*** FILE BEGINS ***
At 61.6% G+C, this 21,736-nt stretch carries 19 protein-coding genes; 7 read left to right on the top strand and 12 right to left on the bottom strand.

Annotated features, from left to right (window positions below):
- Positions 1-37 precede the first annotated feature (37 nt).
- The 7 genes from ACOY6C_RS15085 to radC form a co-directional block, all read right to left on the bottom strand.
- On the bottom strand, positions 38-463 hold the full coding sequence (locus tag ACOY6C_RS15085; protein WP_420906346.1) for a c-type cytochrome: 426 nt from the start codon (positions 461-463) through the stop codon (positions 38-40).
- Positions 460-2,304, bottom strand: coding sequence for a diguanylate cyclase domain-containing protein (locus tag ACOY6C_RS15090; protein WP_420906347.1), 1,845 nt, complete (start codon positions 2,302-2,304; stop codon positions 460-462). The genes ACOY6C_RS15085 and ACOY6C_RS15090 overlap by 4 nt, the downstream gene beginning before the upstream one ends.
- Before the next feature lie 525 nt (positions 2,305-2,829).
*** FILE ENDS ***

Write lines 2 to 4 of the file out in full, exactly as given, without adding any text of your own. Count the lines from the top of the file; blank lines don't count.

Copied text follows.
Annotated features, from left to right (window positions below):
- Positions 1-37 precede the first annotated feature (37 nt).
- The 7 genes from ACOY6C_RS15085 to radC form a co-directional block, all read right to left on the bottom strand.